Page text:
Good piece as usual. Let’s not forget another tool the Fed could bring to bear (in addition to capital requirements) namely, reserve requirements. This seldom used tool could be dusted off to quell velocity and done so with much less “process” than regulated capital requirements.

  2. marcus Says:

    All of which leads to the question who is more powerful, the TBTF banks or the Fed? Given the response to LTCM, Lehman, Y2K etc. it is hard to believe that the Fed would slow velocity by any means while the banks are doing their best to increase it. The independence of the Fed is an illusion and Bernanke/Yellen is no Volcker. Besides we all know that devotees of Keynes, who dominate the economic conversation these days, believe in the “government spending during slow times part” and not really the “reigning in spending during good times” part.

  3. Mark T Says:

    Since the Fed prints the money that satisfies its liabilities, what does it matter if it sustains losses on its balance sheet? If it had to satisfy liabilities in gold, it would matter, but it just has to push a button to create money.

    I think the Fed has the tools to manage the unwind, between reserve requirements and the pool of securities it owns. As well, once it stops buying $1T a year of debt, the excess reserves will go to work replacing that demand. I do think rates will go up, but that is due, frankly. I agree they have to manage that so it happens gradually to not break the economy. I agree that is the main question. I don’t agree however thst passing new laws is needed or even useful in solving that dilemma.

  4. usikpa Says:

    Which leaves one issue outside of the discussion, which, by the way is not under the Fed’s control. What will happen to USD inflation, once China starts to retaliate to Japan’s monetary policy (say, via liberalising its FX regime)?

  5. Dustin L. Says:

    usikpa- You raise a very interesting point. This is why I love this blog, a collaboration of thought provoking ideas. Thanks.

  6. john rolando tolken Says:

    Regarding the 1st paragraph under Premise, in addition to bank reserves, a huge (and I mean ginormous) amount of the new QE money is currently retained in the capital markets.

    In the 2nd paragraph under Premise, in addition, rising yields will signal investors that the Fed is phasing in tightening, and current bond holders will begin to exit the bond market to protect their principle and gains, before the markets equalize at a lower level. Despite going to cash, velocity will remain low, as will price inflation on goods. This is because this investment cash will not go to purchase products, but will rather wait until capital markets calm down before redeployment back to the capital markets. This process will likely repeat itself.

    Although tons of money has been printed as part of QE, it has entered and continues to enter the capital markets (including energy) by privileged financial firms and folks close to the QE spigot. QE moneys have not really entered the finished goods market yet (except to reflect higher energy prices associated with extraction, transport, and processing of raw materials that get pushed up to the consumer), because the consumer (and the consumer market) is many steps removed from the QE spigot. Unemployment is high, and their portfolios (if they have one) are still recovering from losses. Plus the consumer is facing higher taxes in conjunction with higher energy costs. In essence, the source of goods price inflation, the consumer, is cash poor.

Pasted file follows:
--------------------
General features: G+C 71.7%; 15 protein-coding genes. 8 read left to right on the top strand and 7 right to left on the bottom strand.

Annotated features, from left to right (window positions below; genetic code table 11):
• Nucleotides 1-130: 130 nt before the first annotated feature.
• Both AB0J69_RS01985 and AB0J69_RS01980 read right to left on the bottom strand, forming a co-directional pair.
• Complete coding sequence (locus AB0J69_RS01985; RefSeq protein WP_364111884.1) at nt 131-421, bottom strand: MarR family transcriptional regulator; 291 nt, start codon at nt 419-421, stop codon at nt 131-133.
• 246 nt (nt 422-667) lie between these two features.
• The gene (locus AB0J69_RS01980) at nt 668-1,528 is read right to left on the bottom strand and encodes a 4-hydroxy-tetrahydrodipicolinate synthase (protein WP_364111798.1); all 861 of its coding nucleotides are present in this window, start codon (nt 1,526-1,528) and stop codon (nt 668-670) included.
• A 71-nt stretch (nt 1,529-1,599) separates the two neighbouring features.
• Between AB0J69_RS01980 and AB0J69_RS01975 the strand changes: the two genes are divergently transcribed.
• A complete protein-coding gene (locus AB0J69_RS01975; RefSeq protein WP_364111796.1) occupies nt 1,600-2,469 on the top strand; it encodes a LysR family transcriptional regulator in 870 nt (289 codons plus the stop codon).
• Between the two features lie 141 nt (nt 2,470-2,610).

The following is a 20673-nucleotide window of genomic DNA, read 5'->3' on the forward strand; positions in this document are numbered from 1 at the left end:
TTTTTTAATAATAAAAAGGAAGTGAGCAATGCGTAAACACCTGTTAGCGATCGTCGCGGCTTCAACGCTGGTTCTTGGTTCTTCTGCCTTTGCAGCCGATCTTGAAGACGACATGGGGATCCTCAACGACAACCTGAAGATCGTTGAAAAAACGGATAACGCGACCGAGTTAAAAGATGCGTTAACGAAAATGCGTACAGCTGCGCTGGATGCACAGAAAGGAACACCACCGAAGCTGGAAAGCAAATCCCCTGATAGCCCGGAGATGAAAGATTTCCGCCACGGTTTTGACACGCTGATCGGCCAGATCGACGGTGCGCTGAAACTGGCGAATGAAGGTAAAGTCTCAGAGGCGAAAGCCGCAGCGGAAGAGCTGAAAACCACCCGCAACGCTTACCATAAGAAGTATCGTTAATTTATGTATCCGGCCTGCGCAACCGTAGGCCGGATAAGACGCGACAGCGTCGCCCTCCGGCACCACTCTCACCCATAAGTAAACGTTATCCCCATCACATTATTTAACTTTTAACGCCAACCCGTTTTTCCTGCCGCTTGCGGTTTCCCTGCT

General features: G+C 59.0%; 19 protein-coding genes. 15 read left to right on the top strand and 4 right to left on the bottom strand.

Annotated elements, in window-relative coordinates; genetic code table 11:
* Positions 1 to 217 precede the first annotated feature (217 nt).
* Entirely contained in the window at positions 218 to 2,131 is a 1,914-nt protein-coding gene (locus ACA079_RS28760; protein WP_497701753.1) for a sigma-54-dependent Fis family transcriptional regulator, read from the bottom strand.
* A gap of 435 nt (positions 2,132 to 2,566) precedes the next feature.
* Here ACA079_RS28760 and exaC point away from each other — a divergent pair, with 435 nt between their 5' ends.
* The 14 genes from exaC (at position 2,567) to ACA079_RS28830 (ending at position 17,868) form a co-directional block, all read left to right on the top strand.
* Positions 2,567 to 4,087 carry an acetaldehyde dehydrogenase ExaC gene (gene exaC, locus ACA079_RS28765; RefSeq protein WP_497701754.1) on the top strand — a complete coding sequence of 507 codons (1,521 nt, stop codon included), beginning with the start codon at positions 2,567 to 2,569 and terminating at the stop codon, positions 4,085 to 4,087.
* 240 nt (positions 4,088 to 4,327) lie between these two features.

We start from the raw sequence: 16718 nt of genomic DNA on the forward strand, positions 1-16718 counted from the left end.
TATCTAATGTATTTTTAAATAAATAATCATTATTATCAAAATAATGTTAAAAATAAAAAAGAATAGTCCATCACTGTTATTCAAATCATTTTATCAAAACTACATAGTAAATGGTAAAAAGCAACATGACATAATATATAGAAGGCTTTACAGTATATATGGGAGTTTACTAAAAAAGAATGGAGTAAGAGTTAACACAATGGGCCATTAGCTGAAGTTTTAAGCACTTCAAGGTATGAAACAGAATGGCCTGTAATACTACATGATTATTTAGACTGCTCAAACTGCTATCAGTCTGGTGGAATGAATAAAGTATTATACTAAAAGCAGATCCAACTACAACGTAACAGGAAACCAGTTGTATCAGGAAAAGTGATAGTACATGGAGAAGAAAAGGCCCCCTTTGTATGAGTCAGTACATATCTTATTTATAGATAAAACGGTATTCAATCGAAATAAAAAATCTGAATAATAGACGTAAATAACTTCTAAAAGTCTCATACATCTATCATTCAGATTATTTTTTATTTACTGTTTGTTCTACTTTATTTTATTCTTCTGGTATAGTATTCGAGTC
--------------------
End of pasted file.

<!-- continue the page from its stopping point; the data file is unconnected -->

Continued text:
Because of this, goods price inflation will not ramp up as quickly as hyper-inflationists would expect 3.5 trillion new dollars to cause…but sure as night follows day, goods price inflation will surface and it will be ugly when the ball gets rolling. The goods price inflation of the 70’s was a result of the monetary inflation of the 60’s. Goods price inflation seriously lags monetary inflation, but I believe we are close to the end of the lag period.

    When the capital markets and the Fed responses to the drops really start to oscillate, that’s when SOME of the QE dollars currently captured in the capital markets will start to be allocated to the non-capital part of the system, and when goods price inflation will begin chasing the equilibrium of the 3.5 trillion of new QE dollars in this land-locked world of ours.

    Of course, I could be wrong, but only time will tell.

  7. arthur Says:

    Learning by doing… “Inflation set to make a comeback in five years,” Luca Paolini is chief strategist at Pictet Wealth Management

  8. Chicken Says:


    By changing the “rules”?

  9. Bob Says:

    Hey Yra you asked me to keep you posted on the UK EU referendum so here is a quick article on what the man who ran UK politics through Labour with Tony Blair as PM is doing:

    They seem to think that there will be a referendum.

    I guess the tactic is to have a referendum sooner 2016? rather than later when they think they can win and have consent of the people, rather than let it drag on and risk leaving. There is no way the UK can leave this is the culmination of hundreds of years of work to unite Europe.

  10. yra harris Says:

    Bob–thanks.This will be a long drawn out affair—difficult as so many moving parts.German election,French problems,and so much more

  11. Mario Says:
    Great article from a few months back, has QE really helped much or have these several thoughts come true.Everyone who enjoys the NOTES, send in your favorite articles to shed some light on what came true and has worked out for youas time has played on. Contact me at